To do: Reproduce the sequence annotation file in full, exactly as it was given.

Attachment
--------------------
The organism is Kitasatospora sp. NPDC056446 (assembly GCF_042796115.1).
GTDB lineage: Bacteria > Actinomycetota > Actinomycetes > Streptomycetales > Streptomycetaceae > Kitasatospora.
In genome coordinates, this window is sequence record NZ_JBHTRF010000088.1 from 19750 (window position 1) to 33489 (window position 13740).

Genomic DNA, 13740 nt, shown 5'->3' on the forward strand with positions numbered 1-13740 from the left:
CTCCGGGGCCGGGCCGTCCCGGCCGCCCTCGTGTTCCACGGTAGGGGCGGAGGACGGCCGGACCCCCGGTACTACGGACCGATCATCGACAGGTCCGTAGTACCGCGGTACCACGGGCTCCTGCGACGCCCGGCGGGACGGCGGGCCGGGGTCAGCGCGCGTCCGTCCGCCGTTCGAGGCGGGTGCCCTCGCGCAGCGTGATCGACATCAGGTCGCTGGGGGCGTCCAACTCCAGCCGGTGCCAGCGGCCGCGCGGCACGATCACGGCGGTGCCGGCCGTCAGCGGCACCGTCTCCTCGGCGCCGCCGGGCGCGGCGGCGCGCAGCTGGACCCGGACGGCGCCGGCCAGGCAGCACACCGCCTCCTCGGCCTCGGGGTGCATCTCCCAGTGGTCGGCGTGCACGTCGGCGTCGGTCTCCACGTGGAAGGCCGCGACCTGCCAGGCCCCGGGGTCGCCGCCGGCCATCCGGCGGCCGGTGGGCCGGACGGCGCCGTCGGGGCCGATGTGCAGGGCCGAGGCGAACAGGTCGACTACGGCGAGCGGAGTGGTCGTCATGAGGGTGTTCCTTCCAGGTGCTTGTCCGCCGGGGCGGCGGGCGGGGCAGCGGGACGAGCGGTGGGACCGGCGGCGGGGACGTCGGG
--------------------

The organism is Kitasatospora sp. NPDC056446 (assembly GCF_042796115.1).
GTDB lineage: Bacteria > Actinomycetota > Actinomycetes > Streptomycetales > Streptomycetaceae > Kitasatospora.
In genome coordinates, this window is sequence record NZ_JBHTRF010000088.1 from 19750 (window position 1) to 33489 (window position 13740).

Genomic DNA, 13740 nt, shown 5'->3' on the forward strand with positions numbered 1-13740 from the left:
CTCCGGGGCCGGGCCGTCCCGGCCGCCCTCGTGTTCCACGGTAGGGGCGGAGGACGGCCGGACCCCCGGTACTACGGACCGATCATCGACAGGTCCGTAGTACCGCGGTACCACGGGCTCCTGCGACGCCCGGCGGGACGGCGGGCCGGGGTCAGCGCGCGTCCGTCCGCCGTTCGAGGCGGGTGCCCTCGCGCAGCGTGATCGACATCAGGTCGCTGGGGGCGTCCAACTCCAGCCGGTGCCAGCGGCCGCGCGGCACGATCACGGCGGTGCCGGCCGTCAGCGGCACCGTCTCCTCGGCGCCGCCGGGCGCGGCGGCGCGCAGCTGGACCCGGACGGCGCCGGCCAGGCAGCACACCGCCTCCTCGGCCTCGGGGTGCATCTCCCAGTGGTCGGCGTGCACGTCGGCGTCGGTCTCCACGTGGAAGGCCGCGACCTGCCAGGCCCCGGGGTCGCCGCCGGCCATCCGGCGGCCGGTGGGCCGGACGGCGCCGTCGGGGCCGATGTGCAGGGCCGAGGCGAACAGGTCGACTACGGCGAGCGGAGTGGTCGTCATGAGGGTGTTCCTTCCAGGTGCTTGTCCGCCGGGGCGGCGGGCGGGGCAGCGGGACGAGCGGTGGGACCGGCGGCGGGGACGTCGGG